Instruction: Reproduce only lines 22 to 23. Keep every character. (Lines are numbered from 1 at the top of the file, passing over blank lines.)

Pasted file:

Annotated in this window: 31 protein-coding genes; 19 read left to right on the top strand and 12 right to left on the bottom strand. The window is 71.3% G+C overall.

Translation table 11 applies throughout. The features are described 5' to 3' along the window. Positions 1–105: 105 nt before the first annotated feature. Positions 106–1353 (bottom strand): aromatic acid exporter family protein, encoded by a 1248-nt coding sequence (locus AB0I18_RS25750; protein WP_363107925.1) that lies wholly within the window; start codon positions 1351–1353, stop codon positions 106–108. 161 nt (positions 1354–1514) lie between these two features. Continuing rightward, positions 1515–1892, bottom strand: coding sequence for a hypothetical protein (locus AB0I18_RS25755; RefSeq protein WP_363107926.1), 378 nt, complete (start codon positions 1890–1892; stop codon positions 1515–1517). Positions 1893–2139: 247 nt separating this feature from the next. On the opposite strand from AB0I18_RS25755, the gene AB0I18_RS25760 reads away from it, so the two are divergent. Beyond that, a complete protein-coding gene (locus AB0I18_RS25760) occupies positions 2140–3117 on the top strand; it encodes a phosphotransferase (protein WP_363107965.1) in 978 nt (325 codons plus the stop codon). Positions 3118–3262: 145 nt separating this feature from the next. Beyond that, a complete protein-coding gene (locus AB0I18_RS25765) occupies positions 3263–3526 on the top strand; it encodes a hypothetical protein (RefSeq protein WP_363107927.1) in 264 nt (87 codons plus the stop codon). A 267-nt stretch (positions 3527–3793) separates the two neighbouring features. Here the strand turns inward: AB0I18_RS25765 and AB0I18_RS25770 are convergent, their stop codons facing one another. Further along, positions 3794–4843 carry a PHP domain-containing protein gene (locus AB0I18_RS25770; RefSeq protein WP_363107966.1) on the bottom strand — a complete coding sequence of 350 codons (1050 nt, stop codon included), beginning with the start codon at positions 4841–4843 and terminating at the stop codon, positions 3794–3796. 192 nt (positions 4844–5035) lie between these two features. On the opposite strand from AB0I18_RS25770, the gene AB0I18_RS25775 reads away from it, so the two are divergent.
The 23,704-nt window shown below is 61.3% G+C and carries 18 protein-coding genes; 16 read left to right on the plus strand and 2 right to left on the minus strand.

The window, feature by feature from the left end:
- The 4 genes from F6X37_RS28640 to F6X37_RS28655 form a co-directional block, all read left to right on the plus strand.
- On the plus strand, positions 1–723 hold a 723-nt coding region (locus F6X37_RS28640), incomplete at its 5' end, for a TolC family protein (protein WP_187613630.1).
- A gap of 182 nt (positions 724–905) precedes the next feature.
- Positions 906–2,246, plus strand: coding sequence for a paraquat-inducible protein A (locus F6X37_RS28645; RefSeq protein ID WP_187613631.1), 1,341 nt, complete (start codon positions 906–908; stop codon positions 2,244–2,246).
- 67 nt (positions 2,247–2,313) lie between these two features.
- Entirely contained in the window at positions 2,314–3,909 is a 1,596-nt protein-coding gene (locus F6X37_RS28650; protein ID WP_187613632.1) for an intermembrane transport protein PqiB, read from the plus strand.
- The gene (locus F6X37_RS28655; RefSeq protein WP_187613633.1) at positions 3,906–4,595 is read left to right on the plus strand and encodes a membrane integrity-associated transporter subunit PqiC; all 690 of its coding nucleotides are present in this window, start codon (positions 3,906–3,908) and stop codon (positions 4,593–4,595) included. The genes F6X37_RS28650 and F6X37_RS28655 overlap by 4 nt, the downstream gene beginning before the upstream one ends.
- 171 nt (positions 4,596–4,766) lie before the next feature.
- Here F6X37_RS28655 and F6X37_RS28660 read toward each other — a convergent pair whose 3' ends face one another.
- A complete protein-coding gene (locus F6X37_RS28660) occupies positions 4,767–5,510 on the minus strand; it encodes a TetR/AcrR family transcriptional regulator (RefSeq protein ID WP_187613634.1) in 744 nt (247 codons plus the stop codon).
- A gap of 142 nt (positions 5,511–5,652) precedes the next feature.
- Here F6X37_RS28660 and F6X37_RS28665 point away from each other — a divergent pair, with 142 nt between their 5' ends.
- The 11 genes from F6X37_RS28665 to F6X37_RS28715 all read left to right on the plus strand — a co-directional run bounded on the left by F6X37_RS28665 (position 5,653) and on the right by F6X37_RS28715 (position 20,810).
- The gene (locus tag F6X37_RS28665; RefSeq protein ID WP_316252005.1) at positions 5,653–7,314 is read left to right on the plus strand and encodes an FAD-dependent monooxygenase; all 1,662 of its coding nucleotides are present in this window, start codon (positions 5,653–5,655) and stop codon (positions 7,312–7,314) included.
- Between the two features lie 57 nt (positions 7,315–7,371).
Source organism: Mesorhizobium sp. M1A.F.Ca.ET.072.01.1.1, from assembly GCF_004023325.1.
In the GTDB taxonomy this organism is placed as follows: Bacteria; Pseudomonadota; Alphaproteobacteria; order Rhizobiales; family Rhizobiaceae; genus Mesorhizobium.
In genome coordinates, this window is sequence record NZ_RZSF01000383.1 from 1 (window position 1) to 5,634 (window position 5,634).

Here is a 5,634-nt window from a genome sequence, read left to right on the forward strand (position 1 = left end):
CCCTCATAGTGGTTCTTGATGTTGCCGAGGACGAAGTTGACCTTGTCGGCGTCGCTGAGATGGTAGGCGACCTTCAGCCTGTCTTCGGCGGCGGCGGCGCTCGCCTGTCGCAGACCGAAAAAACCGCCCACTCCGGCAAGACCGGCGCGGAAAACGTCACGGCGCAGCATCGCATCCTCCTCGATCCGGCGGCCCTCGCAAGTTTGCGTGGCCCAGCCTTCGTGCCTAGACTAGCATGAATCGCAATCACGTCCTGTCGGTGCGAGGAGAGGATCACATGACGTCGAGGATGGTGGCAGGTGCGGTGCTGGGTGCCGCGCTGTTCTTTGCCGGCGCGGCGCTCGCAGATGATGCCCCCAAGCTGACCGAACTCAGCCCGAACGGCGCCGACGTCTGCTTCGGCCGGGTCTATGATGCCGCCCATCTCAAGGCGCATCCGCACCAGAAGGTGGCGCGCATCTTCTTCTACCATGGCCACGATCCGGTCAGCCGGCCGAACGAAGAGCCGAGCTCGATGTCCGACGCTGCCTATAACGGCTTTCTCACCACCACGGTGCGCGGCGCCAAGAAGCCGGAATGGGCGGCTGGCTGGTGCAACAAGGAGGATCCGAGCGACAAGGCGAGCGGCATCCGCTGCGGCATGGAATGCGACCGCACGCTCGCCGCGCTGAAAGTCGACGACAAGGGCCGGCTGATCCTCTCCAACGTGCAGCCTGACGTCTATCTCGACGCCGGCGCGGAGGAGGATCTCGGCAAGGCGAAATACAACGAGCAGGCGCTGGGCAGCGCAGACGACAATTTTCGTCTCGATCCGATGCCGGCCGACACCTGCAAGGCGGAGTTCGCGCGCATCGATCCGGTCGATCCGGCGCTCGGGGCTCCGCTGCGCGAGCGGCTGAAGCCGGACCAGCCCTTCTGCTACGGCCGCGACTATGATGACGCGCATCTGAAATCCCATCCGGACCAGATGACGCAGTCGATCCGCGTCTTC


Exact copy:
In genome coordinates, this window is sequence record NZ_RZSF01000383.1 from 1 (window position 1) to 5,634 (window position 5,634).

Here is a 5,634-nt window from a genome sequence, read left to right on the forward strand (position 1 = left end):